The number of passenger aircraft that have been used as freighters on cargo-only flights and recorded by Cargo Facts in our recently launched passenger-freighter database has now surpassed 1,000.
While the type of operation varies widely, from one-off charters to regularly scheduled networks, the sheer scale of the utilization is unprecedented, much like the impact the COVID-19 pandemic has inflicted upon the aviation industry — and the world.
In Cargo Facts’ first-ever passenger freighter analysis, we take a closer look at the types of aircraft being flown as makeshift freighters, the evolving nature of how space on passenger aircraft is used, and the extent to which different regions have adopted the practice. We note that, despite our best efforts, our records do not cover every instance of an aircraft being used as a passenger freighter, but rather represent a rough estimate, in part due to a lack of information from some carriers, and in part to the daily changing situation.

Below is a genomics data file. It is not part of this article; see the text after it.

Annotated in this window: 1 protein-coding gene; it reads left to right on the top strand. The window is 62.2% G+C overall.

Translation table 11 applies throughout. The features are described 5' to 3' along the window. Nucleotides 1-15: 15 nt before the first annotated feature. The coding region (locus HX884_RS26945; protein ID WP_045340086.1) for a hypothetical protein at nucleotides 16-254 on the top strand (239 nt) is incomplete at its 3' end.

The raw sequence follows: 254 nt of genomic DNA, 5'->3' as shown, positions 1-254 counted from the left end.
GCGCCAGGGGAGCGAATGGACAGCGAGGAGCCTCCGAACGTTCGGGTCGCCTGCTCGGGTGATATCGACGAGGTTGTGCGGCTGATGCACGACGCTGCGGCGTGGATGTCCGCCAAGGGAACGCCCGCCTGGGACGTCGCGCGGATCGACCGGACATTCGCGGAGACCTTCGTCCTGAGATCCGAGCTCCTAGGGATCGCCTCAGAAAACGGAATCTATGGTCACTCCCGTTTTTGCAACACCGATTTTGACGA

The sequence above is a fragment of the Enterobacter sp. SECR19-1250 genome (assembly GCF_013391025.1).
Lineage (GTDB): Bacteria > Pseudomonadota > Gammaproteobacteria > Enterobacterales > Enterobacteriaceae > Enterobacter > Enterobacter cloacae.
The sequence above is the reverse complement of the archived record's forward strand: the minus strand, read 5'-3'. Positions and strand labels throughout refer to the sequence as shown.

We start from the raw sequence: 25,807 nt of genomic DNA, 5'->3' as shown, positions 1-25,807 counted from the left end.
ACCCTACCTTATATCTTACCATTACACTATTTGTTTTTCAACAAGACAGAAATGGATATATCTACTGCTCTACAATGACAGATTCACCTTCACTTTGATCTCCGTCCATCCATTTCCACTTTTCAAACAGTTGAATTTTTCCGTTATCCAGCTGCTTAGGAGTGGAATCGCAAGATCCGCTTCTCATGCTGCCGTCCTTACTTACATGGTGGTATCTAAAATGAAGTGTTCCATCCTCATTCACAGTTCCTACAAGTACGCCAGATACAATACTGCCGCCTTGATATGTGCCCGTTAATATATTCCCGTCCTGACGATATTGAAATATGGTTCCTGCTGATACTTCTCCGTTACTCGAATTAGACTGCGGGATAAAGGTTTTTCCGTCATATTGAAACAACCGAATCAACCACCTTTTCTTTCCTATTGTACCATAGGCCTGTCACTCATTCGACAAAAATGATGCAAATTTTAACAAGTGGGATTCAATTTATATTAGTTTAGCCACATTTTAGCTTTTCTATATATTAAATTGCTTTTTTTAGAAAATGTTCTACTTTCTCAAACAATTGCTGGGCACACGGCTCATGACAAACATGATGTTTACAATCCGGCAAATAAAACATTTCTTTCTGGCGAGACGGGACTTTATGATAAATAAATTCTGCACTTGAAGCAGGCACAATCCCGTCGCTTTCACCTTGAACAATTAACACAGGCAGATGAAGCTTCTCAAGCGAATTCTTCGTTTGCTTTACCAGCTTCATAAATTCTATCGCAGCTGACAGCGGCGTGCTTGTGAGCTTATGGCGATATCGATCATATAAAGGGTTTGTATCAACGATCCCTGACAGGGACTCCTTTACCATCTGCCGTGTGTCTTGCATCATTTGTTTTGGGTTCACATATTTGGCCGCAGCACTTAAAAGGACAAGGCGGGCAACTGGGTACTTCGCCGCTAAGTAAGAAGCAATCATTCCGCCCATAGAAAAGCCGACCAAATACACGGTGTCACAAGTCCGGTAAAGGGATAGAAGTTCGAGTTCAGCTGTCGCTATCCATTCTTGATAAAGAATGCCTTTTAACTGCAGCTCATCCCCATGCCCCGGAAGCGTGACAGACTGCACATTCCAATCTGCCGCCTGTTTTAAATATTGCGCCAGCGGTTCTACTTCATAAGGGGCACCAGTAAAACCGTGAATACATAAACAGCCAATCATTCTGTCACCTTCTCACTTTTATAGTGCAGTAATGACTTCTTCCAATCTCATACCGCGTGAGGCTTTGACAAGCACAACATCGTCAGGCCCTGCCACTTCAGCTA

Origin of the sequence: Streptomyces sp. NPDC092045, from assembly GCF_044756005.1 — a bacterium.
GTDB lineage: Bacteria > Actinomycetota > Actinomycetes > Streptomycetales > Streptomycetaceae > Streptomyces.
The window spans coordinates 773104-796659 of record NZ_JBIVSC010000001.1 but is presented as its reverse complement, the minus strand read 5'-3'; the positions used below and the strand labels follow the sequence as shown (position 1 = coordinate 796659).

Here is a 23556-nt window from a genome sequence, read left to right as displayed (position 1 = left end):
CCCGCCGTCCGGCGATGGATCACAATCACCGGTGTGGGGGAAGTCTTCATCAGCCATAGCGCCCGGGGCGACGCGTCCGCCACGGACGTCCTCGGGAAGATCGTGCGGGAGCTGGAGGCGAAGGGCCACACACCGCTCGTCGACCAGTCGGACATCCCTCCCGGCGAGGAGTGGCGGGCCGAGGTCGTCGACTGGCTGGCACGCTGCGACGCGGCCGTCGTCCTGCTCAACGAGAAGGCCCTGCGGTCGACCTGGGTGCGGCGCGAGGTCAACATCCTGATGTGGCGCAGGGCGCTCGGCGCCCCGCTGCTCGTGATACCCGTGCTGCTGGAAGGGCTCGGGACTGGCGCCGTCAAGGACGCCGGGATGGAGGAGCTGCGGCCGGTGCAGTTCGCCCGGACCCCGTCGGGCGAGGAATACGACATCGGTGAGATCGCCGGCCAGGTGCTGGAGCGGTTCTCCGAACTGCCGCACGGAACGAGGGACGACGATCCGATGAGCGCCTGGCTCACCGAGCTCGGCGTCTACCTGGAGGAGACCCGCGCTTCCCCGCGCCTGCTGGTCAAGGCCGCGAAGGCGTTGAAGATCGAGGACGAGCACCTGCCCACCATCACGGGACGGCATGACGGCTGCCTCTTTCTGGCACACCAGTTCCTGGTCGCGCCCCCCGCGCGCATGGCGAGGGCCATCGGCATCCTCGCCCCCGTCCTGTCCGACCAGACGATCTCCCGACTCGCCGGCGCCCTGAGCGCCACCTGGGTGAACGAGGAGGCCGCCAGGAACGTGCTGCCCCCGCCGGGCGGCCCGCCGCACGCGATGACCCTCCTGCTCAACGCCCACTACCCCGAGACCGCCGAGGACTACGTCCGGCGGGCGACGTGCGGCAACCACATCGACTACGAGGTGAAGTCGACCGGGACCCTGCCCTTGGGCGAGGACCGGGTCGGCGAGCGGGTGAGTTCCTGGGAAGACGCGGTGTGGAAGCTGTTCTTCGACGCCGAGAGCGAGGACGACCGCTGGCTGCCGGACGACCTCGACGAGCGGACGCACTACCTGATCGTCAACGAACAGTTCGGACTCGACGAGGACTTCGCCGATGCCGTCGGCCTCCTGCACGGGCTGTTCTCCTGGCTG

Across all carriers and regions, some thirty different passenger aircraft types have been used, according to Cargo Facts research. Although a number of airframe types are being utilized, there is clearly preference for just a few types.
The most commonly utilized airframe for cargo-only operations is the 777-300ER, with thirty carriers operating 325 777-300ERs in cargo-only configuration. This is perhaps not surprising; the 777-300ER, capable of carrying up to 25-30 tonnes, is well known for being an excellent cargo hauler even in regular passenger operations. It is also the backbone of many airlines’ long-haul fleets. Without passengers, the aircraft has allowed airlines to carry significant loads on long intercontinental flights.
For a comprehensive analysis of the passenger-freighter fleet, and to continue reading this feature, please go to Page 11 of our April 2020 issue.